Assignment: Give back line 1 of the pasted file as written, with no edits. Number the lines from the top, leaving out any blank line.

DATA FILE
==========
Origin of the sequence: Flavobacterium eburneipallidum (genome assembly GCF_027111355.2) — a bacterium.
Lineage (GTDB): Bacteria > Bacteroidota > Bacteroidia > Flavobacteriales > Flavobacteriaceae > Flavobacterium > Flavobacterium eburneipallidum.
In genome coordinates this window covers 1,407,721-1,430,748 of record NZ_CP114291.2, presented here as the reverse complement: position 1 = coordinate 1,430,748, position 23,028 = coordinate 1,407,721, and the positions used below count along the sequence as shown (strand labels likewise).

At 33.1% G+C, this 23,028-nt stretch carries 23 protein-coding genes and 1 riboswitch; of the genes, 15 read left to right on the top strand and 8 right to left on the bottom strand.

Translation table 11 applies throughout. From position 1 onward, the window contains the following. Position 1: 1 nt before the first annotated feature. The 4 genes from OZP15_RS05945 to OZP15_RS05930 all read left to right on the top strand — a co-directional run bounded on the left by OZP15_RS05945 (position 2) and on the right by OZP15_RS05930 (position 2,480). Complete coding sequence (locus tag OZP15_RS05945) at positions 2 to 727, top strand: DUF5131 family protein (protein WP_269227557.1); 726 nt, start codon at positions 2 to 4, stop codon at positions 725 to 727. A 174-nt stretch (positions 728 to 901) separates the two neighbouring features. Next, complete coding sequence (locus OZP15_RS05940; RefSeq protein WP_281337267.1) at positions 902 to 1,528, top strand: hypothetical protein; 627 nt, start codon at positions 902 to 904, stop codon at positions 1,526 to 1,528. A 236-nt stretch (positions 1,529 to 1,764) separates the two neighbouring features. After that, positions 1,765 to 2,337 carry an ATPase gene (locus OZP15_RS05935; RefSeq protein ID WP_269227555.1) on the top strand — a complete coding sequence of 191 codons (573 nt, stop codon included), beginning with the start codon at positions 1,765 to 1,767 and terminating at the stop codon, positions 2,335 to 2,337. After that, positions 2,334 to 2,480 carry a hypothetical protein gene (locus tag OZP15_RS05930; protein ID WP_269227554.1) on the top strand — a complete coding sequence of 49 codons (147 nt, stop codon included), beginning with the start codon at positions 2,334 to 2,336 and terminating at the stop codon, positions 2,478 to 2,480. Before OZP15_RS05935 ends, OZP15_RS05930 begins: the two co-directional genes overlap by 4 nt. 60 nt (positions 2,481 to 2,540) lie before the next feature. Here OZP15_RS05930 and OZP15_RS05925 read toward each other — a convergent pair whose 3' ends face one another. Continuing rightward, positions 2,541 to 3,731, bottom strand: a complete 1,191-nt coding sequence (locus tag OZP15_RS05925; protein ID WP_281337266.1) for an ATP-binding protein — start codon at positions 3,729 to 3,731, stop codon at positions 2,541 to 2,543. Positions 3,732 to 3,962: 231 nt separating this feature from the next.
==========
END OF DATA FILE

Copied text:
Origin of the sequence: Flavobacterium eburneipallidum (genome assembly GCF_027111355.2) — a bacterium.